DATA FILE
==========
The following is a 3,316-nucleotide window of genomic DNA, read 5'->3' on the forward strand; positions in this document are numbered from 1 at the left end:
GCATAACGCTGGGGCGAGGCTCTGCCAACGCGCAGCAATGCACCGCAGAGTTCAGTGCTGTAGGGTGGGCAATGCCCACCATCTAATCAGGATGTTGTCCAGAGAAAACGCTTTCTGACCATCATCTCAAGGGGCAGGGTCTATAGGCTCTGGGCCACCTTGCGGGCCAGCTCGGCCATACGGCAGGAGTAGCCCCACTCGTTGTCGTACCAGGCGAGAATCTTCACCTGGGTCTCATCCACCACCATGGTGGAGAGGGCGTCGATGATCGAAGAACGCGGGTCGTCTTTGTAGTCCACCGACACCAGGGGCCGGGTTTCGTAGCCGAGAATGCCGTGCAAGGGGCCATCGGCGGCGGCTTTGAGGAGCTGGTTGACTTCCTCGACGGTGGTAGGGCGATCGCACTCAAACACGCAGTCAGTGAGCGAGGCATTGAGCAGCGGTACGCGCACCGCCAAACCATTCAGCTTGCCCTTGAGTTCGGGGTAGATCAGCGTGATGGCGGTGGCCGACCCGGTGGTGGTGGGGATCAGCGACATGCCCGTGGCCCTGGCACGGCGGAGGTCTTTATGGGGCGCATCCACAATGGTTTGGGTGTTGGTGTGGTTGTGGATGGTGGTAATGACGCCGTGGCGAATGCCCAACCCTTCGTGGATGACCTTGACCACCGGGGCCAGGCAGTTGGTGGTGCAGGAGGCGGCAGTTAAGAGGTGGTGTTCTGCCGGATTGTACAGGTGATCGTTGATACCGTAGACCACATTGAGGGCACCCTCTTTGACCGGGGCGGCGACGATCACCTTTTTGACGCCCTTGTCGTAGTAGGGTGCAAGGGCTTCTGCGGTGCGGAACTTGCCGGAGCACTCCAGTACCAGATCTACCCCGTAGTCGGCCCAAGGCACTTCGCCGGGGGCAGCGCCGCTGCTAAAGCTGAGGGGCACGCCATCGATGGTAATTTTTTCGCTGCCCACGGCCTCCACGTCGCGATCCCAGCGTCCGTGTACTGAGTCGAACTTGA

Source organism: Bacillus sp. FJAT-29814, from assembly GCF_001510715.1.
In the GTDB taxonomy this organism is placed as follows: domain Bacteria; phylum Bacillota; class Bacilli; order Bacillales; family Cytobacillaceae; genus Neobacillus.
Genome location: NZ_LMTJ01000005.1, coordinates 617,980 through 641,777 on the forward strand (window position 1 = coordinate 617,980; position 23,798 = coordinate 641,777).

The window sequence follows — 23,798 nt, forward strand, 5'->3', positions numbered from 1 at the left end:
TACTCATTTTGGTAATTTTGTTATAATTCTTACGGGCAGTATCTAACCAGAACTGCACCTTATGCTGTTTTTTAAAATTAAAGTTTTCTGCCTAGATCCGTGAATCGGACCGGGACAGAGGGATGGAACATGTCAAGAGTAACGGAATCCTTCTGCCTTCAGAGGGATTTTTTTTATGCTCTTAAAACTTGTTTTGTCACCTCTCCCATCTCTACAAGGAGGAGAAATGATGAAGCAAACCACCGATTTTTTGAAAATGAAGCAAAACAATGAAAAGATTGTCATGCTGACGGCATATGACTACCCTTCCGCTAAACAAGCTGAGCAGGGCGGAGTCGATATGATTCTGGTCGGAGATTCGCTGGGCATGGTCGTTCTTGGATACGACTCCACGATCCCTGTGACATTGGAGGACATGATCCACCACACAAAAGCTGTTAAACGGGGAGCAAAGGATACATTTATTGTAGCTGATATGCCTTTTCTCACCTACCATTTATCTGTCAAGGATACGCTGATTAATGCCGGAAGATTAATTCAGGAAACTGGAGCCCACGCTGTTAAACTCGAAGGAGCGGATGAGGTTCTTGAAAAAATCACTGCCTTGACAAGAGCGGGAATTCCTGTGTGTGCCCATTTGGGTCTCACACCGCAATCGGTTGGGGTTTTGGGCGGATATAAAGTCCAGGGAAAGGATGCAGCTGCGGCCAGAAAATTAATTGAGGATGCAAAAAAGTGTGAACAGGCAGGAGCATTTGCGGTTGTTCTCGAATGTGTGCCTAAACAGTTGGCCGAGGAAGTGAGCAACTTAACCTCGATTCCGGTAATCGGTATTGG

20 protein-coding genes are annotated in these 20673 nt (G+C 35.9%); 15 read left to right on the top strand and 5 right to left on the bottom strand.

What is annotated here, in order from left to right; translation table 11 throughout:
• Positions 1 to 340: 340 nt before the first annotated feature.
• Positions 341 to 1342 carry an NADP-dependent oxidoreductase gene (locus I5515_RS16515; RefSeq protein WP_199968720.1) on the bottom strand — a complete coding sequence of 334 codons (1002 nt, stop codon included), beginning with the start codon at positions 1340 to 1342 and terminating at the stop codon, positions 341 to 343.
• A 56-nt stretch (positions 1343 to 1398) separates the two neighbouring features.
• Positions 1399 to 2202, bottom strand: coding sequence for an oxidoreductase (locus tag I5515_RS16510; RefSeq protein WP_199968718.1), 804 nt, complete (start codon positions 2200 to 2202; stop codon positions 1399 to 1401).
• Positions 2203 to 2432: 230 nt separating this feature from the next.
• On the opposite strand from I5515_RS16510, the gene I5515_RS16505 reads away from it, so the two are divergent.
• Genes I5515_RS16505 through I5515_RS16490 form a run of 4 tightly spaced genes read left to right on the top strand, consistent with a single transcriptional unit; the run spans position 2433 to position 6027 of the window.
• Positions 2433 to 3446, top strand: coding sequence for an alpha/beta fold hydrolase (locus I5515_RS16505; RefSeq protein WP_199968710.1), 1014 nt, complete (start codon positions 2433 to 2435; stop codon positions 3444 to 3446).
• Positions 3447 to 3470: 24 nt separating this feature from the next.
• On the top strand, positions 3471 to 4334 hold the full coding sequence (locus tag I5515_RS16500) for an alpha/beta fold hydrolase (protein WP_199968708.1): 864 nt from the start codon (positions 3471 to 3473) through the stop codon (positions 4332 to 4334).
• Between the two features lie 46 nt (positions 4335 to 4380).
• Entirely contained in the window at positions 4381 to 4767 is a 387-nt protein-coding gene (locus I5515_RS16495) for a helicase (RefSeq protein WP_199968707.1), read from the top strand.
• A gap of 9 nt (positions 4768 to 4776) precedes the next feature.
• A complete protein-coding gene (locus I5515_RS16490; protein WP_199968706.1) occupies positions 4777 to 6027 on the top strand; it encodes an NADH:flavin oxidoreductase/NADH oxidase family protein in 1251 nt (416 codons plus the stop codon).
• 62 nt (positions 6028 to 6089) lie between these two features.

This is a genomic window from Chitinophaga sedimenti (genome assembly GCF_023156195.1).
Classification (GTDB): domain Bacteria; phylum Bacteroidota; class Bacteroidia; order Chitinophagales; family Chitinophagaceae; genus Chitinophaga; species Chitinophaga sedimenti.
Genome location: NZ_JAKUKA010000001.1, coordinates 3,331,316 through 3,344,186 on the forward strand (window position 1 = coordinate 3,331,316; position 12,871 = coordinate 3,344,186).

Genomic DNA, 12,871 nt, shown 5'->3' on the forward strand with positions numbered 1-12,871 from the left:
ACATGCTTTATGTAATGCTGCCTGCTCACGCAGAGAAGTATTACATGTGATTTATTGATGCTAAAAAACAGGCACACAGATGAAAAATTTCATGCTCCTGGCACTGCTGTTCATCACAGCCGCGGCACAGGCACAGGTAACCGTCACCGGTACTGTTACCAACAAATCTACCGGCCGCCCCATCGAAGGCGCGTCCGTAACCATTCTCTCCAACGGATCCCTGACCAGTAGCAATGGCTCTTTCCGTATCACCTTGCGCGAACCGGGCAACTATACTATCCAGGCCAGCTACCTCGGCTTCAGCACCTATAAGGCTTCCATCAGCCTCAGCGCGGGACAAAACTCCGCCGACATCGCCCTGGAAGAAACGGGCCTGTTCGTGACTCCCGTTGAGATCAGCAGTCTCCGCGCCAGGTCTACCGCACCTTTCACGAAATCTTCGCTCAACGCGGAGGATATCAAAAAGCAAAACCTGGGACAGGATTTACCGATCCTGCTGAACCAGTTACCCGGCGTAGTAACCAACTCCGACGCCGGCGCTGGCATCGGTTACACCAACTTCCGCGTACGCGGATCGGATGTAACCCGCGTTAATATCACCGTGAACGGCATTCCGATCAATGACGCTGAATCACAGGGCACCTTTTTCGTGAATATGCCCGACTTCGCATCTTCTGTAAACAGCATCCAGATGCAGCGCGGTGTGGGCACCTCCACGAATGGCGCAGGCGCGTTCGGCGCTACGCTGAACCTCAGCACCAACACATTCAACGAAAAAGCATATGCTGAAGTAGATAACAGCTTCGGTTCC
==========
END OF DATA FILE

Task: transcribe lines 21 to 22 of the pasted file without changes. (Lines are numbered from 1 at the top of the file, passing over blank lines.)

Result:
• Entirely contained in the window at positions 4381 to 4767 is a 387-nt protein-coding gene (locus I5515_RS16495) for a helicase (RefSeq protein WP_199968707.1), read from the top strand.
• A gap of 9 nt (positions 4768 to 4776) precedes the next feature.